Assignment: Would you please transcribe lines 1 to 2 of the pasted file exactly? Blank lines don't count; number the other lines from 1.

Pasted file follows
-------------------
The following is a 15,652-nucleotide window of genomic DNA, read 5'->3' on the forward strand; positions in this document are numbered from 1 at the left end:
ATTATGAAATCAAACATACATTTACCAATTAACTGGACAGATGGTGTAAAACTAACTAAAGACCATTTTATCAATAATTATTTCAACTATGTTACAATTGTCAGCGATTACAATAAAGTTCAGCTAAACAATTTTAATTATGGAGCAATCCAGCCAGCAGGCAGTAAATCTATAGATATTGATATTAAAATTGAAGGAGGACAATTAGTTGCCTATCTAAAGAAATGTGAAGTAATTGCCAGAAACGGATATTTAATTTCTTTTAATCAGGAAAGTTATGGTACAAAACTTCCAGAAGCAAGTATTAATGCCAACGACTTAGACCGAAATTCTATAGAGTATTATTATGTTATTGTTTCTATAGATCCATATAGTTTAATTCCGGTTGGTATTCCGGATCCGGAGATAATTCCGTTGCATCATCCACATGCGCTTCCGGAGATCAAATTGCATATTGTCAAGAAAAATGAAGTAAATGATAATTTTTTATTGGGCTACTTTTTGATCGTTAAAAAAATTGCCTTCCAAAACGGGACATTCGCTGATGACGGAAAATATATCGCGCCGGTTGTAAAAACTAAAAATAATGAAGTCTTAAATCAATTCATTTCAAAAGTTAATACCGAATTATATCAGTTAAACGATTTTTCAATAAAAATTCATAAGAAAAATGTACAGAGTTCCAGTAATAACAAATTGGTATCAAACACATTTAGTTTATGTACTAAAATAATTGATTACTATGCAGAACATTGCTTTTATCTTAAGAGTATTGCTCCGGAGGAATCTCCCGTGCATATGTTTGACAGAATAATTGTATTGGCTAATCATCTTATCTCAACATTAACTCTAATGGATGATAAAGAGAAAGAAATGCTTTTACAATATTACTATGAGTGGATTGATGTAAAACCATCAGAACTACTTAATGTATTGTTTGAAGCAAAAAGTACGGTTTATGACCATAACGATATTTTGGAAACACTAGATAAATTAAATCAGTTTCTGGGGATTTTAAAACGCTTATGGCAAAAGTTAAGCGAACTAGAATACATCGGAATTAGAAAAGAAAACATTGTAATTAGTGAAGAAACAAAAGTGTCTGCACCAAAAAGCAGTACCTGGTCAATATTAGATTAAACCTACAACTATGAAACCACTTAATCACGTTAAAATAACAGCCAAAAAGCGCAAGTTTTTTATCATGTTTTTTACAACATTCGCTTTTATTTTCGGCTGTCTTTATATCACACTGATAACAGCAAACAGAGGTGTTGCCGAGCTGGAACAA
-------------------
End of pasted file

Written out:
The following is a 15,652-nucleotide window of genomic DNA, read 5'->3' on the forward strand; positions in this document are numbered from 1 at the left end:
ATTATGAAATCAAACATACATTTACCAATTAACTGGACAGATGGTGTAAAACTAACTAAAGACCATTTTATCAATAATTATTTCAACTATGTTACAATTGTCAGCGATTACAATAAAGTTCAGCTAAACAATTTTAATTATGGAGCAATCCAGCCAGCAGGCAGTAAATCTATAGATATTGATATTAAAATTGAAGGAGGACAATTAGTTGCCTATCTAAAGAAATGTGAAGTAATTGCCAGAAACGGATATTTAATTTCTTTTAATCAGGAAAGTTATGGTACAAAACTTCCAGAAGCAAGTATTAATGCCAACGACTTAGACCGAAATTCTATAGAGTATTATTATGTTATTGTTTCTATAGATCCATATAGTTTAATTCCGGTTGGTATTCCGGATCCGGAGATAATTCCGTTGCATCATCCACATGCGCTTCCGGAGATCAAATTGCATATTGTCAAGAAAAATGAAGTAAATGATAATTTTTTATTGGGCTACTTTTTGATCGTTAAAAAAATTGCCTTCCAAAACGGGACATTCGCTGATGACGGAAAATATATCGCGCCGGTTGTAAAAACTAAAAATAATGAAGTCTTAAATCAATTCATTTCAAAAGTTAATACCGAATTATATCAGTTAAACGATTTTTCAATAAAAATTCATAAGAAAAATGTACAGAGTTCCAGTAATAACAAATTGGTATCAAACACATTTAGTTTATGTACTAAAATAATTGATTACTATGCAGAACATTGCTTTTATCTTAAGAGTATTGCTCCGGAGGAATCTCCCGTGCATATGTTTGACAGAATAATTGTATTGGCTAATCATCTTATCTCAACATTAACTCTAATGGATGATAAAGAGAAAGAAATGCTTTTACAATATTACTATGAGTGGATTGATGTAAAACCATCAGAACTACTTAATGTATTGTTTGAAGCAAAAAGTACGGTTTATGACCATAACGATATTTTGGAAACACTAGATAAATTAAATCAGTTTCTGGGGATTTTAAAACGCTTATGGCAAAAGTTAAGCGAACTAGAATACATCGGAATTAGAAAAGAAAACATTGTAATTAGTGAAGAAACAAAAGTGTCTGCACCAAAAAGCAGTACCTGGTCAATATTAGATTAAACCTACAACTATGAAACCACTTAATCACGTTAAAATAACAGCCAAAAAGCGCAAGTTTTTTATCATGTTTTTTACAACATTCGCTTTTATTTTCGGCTGTCTTTATATCACACTGATAACAGCAAACAGAGGTGTTGCCGAGCTGGAACAA